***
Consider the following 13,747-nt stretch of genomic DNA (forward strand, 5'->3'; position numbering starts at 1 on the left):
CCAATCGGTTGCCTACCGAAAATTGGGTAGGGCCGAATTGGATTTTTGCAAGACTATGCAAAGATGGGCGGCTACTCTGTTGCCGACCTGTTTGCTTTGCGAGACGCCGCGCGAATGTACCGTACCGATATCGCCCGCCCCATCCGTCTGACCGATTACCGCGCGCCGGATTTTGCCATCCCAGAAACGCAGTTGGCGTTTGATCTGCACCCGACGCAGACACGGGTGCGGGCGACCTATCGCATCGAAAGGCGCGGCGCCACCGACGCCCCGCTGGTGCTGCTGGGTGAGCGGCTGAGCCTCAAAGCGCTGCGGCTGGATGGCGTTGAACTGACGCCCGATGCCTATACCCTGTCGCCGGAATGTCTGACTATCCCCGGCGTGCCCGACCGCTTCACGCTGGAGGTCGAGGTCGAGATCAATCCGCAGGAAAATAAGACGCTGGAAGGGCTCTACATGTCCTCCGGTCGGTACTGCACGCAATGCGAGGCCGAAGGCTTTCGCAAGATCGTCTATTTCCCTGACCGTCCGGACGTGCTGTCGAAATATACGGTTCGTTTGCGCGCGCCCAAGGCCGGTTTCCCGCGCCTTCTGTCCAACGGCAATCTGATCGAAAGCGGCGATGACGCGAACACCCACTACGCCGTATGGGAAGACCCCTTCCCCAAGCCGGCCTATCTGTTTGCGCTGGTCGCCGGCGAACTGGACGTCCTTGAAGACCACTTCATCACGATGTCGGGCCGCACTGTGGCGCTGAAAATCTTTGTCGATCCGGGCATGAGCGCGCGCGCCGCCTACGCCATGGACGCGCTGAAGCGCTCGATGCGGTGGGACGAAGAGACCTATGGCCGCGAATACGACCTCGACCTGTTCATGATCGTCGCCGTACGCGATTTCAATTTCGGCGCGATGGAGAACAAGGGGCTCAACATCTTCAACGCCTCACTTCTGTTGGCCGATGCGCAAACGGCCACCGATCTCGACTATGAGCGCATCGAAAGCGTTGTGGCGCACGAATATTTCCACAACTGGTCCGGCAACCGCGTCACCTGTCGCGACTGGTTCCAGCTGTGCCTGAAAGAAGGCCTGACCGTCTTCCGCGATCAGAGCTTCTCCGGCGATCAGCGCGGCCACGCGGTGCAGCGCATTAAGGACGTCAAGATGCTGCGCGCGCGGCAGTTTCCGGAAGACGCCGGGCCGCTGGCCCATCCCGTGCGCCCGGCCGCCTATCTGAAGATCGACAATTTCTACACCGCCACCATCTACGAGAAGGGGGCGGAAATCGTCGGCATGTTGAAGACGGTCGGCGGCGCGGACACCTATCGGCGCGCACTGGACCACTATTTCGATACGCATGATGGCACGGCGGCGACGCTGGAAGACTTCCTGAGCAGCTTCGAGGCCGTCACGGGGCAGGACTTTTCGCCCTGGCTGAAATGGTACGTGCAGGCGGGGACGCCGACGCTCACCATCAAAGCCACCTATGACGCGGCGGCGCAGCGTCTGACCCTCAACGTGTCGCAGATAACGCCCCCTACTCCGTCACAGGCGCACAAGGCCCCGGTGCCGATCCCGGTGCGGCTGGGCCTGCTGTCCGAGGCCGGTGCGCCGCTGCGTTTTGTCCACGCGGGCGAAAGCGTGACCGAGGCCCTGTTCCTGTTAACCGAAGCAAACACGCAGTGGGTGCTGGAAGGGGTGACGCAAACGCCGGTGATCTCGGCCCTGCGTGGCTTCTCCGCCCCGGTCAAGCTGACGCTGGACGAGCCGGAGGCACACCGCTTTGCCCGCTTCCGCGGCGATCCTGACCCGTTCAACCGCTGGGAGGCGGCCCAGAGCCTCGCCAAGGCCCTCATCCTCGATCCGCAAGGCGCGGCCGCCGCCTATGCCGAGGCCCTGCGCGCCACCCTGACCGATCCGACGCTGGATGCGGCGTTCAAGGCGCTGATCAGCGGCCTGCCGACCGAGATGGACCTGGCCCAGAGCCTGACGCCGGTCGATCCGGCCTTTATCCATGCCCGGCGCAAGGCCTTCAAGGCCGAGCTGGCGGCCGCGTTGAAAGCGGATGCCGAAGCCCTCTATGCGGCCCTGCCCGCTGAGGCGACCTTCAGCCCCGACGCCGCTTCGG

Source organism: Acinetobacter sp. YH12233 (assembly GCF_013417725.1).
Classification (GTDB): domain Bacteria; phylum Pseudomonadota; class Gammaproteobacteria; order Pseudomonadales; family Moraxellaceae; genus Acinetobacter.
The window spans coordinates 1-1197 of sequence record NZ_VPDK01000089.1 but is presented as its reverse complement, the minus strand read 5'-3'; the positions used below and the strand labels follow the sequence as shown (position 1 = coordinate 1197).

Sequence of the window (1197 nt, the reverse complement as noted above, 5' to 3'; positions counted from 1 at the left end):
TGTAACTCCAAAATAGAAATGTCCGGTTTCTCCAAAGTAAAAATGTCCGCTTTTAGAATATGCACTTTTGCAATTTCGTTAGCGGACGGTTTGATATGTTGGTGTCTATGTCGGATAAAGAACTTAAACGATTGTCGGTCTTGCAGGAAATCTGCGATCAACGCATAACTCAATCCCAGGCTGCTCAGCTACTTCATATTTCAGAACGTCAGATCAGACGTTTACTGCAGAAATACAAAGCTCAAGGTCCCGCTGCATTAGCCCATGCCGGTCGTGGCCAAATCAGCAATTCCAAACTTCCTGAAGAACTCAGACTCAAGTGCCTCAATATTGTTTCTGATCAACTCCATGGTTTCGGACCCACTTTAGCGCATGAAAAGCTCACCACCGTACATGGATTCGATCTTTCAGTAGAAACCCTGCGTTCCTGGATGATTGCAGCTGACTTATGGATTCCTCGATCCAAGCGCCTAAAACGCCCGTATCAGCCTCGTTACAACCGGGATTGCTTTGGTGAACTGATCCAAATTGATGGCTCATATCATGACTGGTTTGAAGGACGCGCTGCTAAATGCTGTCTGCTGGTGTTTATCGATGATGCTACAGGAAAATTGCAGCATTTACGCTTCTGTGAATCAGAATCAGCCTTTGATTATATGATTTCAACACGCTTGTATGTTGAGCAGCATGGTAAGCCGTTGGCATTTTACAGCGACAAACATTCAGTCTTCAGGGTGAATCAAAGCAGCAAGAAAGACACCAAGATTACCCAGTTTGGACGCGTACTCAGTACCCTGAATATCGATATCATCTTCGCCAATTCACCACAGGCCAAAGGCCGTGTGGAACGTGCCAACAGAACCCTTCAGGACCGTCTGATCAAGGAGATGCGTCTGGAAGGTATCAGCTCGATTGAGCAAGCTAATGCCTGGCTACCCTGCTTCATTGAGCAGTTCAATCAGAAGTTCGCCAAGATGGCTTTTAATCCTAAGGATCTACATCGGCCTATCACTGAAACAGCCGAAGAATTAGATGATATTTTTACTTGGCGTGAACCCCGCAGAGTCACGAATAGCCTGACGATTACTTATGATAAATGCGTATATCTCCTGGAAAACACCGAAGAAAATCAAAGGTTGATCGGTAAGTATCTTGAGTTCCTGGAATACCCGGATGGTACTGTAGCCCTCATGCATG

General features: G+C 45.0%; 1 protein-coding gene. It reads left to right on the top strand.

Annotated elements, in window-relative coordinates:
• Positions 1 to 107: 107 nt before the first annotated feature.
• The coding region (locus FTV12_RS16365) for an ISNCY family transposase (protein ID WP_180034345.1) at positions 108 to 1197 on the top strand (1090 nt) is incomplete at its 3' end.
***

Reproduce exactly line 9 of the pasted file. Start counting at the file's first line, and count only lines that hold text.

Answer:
Annotated elements, in window-relative coordinates: